I worked the evening shift, 3-11:30 pm. Unlike any white collar or academic job I’ve ever done, OR EVS was expected to work essentially without stops or breaks for the entirety of our shift. We were legally entitled to a single half hour break, whose duration was exactly 30 minutes, and, on a discretionary basis, to two fifteen minute breaks which we often missed. The rest of the shift was solid work. My base pay for the evening shift was $14 an hour. Day shift was $13 an hour.
It’s worth bearing in mind that despite our low pay, OR EVS makes surgical services possible: no EVS, no surgery. A truism that also happens to be an undeniable truth: unless EVS cleans and sets up an OR suite, it’s unusable for surgical procedures. Since surgical procedures are the revenue engine of a hospital, it’s no exaggeration to say that by making surgery possible, EVS makes the hospital’s most fundamental revenue stream a reality.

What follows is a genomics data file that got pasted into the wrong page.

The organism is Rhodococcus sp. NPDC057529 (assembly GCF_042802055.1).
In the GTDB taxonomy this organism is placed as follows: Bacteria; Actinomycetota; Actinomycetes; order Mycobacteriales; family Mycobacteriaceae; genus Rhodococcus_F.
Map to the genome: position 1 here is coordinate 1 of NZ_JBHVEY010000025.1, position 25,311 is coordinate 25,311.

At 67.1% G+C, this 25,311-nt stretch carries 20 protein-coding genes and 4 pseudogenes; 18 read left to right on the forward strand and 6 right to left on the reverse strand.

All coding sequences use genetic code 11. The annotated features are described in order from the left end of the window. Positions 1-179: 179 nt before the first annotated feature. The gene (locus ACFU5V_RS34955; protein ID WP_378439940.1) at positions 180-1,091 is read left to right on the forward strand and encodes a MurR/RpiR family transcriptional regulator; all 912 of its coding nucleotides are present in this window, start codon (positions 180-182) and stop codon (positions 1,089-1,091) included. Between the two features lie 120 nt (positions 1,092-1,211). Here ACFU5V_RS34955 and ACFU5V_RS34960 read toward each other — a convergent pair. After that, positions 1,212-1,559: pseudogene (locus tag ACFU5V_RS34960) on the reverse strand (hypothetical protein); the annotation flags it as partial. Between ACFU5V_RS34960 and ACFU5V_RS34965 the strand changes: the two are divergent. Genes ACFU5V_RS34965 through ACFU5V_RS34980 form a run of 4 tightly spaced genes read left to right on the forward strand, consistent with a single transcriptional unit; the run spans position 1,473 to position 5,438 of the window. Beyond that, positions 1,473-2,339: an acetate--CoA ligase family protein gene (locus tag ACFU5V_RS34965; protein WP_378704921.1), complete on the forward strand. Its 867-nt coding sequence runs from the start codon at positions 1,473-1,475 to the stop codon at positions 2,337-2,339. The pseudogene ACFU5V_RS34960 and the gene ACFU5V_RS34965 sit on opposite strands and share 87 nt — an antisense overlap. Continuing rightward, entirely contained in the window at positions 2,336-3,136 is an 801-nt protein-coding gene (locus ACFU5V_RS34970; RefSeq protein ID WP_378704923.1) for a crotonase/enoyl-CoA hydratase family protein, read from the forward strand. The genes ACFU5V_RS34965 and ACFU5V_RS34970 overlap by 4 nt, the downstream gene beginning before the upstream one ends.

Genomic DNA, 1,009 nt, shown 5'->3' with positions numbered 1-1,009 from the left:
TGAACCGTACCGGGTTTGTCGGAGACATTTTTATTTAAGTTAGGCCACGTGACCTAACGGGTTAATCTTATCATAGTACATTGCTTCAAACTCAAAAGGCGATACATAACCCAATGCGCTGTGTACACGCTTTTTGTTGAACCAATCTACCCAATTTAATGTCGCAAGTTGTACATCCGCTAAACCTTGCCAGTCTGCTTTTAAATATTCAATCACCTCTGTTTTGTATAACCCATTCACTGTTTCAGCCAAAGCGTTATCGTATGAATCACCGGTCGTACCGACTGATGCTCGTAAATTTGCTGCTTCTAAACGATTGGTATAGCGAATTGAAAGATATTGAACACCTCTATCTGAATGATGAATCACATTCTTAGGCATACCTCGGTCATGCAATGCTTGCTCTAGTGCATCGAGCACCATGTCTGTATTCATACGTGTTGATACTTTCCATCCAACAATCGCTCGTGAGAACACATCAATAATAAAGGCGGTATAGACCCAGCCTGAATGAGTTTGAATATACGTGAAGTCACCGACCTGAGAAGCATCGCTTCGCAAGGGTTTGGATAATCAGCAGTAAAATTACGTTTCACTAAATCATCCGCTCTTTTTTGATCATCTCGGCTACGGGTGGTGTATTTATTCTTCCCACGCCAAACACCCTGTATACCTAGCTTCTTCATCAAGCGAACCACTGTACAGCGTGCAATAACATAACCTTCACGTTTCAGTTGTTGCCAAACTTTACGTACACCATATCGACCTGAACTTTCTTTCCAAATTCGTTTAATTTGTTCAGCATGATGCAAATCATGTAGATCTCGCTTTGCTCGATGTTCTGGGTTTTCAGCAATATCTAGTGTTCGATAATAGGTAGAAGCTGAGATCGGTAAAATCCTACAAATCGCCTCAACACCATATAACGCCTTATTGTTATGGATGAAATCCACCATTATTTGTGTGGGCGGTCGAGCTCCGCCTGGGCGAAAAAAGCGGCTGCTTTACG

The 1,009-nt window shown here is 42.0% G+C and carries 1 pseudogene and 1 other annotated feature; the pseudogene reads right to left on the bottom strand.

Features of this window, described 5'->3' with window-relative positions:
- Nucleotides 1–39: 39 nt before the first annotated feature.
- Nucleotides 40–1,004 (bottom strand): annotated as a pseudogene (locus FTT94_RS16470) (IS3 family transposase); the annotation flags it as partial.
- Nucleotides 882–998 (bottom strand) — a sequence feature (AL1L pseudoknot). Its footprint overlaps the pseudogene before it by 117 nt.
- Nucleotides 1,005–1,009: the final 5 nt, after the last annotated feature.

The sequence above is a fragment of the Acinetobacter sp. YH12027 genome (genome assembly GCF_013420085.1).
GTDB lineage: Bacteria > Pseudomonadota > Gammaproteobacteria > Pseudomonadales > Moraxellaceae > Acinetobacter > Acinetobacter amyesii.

That particular revenue stream aside, in my experience, hurried clinicians in the OR–nurses, anesthesiologists, surgeons–consistently make apparently minor mistakes that violate state or federal regulatory law, most commonly HIPPA rules governing confidential material, or any of the myriad rules governing the disposal of hazardous waste. Each of these “mistakes,” if caught, is worth tens of thousands of dollars in fines. And each, in my experience, was made dozens of times a day. Unlike universities, whose accreditation agencies are a pathetic joke, hospitals are accredited (at a minimum) by the Joint Commission and by both state and local health departments, which are not a joke. It’s EVS that makes the goal-line saves that save the hospital from the fines that these agencies are only too willing to impose.